Exciting research on diseases of ageing
A consortium of researchers will receive more than $3.5 million in Government funding.
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17 January 2005
A consortium of researchers led by Monash University will receive more than $3.5 million in Australian Government funding for research into the use of aspirin for reducing heart attacks, strokes and dementia in older Australians.
The Federal Minister for Ageing, Julie Bishop, welcomed the funding for the project, one of 13 projects into prevention and treatment of diseases of ageing to receive a total of almost $8 million in Australian Government funding for 2005 and beyond.
"Australia’s ageing population will offer many challenges and opportunities for our nation, as Australians live, on average, a third of a life longer than they did a century ago," Ms Bishop said.
"Research will play a key role in informing our community about ways to ensure those extra years continue to be not just longer, but also healthier, than previous generations.
"Preventing or delaying the onset of chronic disease associated with ageing, and better managing these conditions will enable older Australians to continue contributing actively to their local community, and our society, throughout their whole life.
"The projects being funded have enormous potential to reduce the financial and human cost of degenerative and chronic disorders.
"Our country can be proud of our Australian researchers who are leading the world in an area which could make a significant difference to our quality of life as we grow older."
The new funding is provided through the National Health and Medical Research Council’s Project Grants Scheme.
The aspirin project will involve a randomised, double blind, placebo-controlled trial of low dose aspirin in primary prevention of cardiovascular events and dementia in older people. Aspirin has been shown to prevent strokes and heart attacks, but previous trials contained very few older people, even though they are the group most at risk. The project will also explore whether aspirin can prevent dementia, which can be caused by repeated clots in large or small blood vessels.
In addition to Project Grants, the Australian Government has today provided a further $374,879 in Fellowships and Scholarships under the NHMRC’s Researcher Support Awards for researchers investigating diseases of ageing.
A list of successful Project Grants and Researcher Support Awards related to ageing is attached.
Media contact: Rachael Thompson 0417 265 289
Project Grants related to ageing include:1. John Curtin School of Medical Research, Canberra. Professor Ian Hendry, $239,250 over three years.
Protein targeting and signal transduction for treatment of neurodegenerative disease.
Nerve Growth Factor (NGF) moves to nerve cells by the process known as Retrograde Axonal Transport. Neurodegenerative diseases such as Alzheimer’s occur due to the death of nerve cells and disturbance of the transport process may contribute to this death. NGF can promote neuronal repair and survival after injury, but is toxic. The project will explore ways to obtain the benefits of NGF by using second messenger pathways downstream from the NGF receptor.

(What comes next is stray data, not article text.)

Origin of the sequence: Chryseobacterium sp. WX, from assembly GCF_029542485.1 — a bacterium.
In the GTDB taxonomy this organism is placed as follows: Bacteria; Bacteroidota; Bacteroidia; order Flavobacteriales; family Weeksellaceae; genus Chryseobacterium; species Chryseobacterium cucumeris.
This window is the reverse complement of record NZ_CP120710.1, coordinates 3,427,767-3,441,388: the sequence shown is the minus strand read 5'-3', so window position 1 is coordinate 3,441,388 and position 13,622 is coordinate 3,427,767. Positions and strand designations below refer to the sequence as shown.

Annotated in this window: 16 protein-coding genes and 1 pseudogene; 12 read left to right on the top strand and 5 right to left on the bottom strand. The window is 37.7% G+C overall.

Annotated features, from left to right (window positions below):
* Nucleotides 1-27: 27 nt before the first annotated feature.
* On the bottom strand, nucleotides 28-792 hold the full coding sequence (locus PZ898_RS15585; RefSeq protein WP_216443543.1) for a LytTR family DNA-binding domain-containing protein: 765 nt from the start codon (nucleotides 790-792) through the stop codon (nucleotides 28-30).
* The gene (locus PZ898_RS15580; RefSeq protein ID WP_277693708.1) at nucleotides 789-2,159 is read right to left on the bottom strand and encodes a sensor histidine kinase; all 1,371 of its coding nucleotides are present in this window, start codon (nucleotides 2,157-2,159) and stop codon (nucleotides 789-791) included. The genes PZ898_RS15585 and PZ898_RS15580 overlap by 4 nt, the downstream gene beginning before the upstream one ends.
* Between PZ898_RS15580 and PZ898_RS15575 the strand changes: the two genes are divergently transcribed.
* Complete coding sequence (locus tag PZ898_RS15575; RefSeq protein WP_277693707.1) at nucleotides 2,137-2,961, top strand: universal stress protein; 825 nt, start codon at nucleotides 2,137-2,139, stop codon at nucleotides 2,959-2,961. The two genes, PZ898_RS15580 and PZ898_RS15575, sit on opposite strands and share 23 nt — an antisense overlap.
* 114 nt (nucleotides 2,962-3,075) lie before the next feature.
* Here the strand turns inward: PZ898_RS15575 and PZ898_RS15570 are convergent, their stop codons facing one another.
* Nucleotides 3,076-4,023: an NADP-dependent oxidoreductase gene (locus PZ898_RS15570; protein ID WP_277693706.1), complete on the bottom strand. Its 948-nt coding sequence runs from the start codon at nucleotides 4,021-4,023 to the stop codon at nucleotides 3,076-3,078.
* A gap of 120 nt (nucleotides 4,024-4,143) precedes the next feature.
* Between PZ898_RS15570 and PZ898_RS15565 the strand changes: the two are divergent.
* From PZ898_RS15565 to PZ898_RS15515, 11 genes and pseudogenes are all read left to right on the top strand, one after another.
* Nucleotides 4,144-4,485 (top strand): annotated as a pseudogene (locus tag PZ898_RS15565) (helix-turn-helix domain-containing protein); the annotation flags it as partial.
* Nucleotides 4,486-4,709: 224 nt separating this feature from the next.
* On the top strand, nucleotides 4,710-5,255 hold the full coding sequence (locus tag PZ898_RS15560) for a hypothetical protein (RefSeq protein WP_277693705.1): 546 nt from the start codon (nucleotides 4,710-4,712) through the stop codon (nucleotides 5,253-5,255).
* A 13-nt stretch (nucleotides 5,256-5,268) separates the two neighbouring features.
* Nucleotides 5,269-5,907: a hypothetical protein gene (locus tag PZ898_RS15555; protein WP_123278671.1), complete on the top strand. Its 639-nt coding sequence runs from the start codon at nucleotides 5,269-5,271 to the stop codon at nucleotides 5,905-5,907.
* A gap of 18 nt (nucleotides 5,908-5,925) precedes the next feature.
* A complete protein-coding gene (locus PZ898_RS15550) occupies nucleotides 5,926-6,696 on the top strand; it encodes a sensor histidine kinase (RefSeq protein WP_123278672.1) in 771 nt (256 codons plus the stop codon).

2. Australian National University, Canberra. Dr Shin-Ho Chung. $373,500 over three years.
Theoretical studies on the dynamics of ion permeation across membrane channels.
All electrical activities in the brain are regulated by opening and closing of ion channels. The exact atomic structure of several types of protein forming ion channels is now known. The project will use supercomputers to follow the motion of ions as they moved through channels and how the ions are selected. Understanding of this may provide cures for many neurological, muscular and renal disorders.
3 John Curtin School of Medical Research, Dr Greg Stuart. $254,250 over three years.
Mechanisms and consequences of cholinergic signalling in neocortical pyramidal neurons.
Cognitive defects associated with dementias such as Alzheimer’s Disease result in part from impairment of the neurotransmitter acetylcholine. The researchers have recently discovered that acetylcholine produces opposing phasic and tonic actions on the excitability of brain cells in the cortex. This study will shed light on how acetylcholine influences cognitive function.
4 Edith Cowan University, Ageing and Alzheimer’s, Dr Simon Laws. $422,750 over three years.
Neurogenetics - early identification of Alzheimer’s Disease.
At present, Alzheimer’s Disease can only be positively diagnosed by post-mortem examination. This study will use biochemical, genetic and neuropsychological markers to identify individuals at high risk of developing cognitive decline leading to Alzheimer’s Disease, to improve the effectiveness of current and future drug treatment for Alzheimer’s Disease.
5 Monash University (with University of Adelaide and Baker Heart Research Institute). Professor John McNeil. $3,503,500 over five years.
Randomised double blind placebo-controlled trial of aspirin in primary prevention of CVD events or dementia in the aged.
Low dose aspirin has been found to prevent strokes and heart attacks in people at risk, but few elderly people have been included in trials. While the elderly may have most to gain, they are more likely to suffer from side effects. Aspirin prevents blood clots, but creates a tendency to bleed. Dementia can be caused by repeated clots in large or small blood vessels. Aspirin may reduce progression of the disease. For older people, quality of life may be more important than adding years to life.
6 Monash University. Dr Melanie Pritchard. $502,250 over three years.
Biochemistry and Cell biology - mental health.